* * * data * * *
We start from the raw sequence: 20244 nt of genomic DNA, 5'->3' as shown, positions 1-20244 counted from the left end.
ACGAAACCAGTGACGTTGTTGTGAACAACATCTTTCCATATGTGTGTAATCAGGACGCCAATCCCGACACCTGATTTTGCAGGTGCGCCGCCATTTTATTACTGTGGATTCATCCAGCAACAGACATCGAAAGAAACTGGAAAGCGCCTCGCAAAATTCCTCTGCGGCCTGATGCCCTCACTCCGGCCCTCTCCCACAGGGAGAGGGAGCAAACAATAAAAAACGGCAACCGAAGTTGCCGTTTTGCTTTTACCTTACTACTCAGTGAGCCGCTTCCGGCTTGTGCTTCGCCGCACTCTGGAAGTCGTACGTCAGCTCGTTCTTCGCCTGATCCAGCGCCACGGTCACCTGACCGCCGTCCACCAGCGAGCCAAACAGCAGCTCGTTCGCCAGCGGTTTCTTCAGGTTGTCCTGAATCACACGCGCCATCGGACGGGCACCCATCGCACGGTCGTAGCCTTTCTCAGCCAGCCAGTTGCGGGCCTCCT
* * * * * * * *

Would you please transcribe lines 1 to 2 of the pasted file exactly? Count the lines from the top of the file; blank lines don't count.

We start from the raw sequence: 20244 nt of genomic DNA, 5'->3' as shown, positions 1-20244 counted from the left end.
ACGAAACCAGTGACGTTGTTGTGAACAACATCTTTCCATATGTGTGTAATCAGGACGCCAATCCCGACACCTGATTTTGCAGGTGCGCCGCCATTTTATTACTGTGGATTCATCCAGCAACAGACATCGAAAGAAACTGGAAAGCGCCTCGCAAAATTCCTCTGCGGCCTGATGCCCTCACTCCGGCCCTCTCCCACAGGGAGAGGGAGCAAACAATAAAAAACGGCAACCGAAGTTGCCGTTTTGCTTTTACCTTACTACTCAGTGAGCCGCTTCCGGCTTGTGCTTCGCCGCACTCTGGAAGTCGTACGTCAGCTCGTTCTTCGCCTGATCCAGCGCCACGGTCACCTGACCGCCGTCCACCAGCGAGCCAAACAGCAGCTCGTTCGCCAGCGGTTTCTTCAGGTTGTCCTGAATCACACGCGCCATCGGACGGGCACCCATCGCACGGTCGTAGCCTTTCTCAGCCAGCCAGTTGCGGGCCTCCT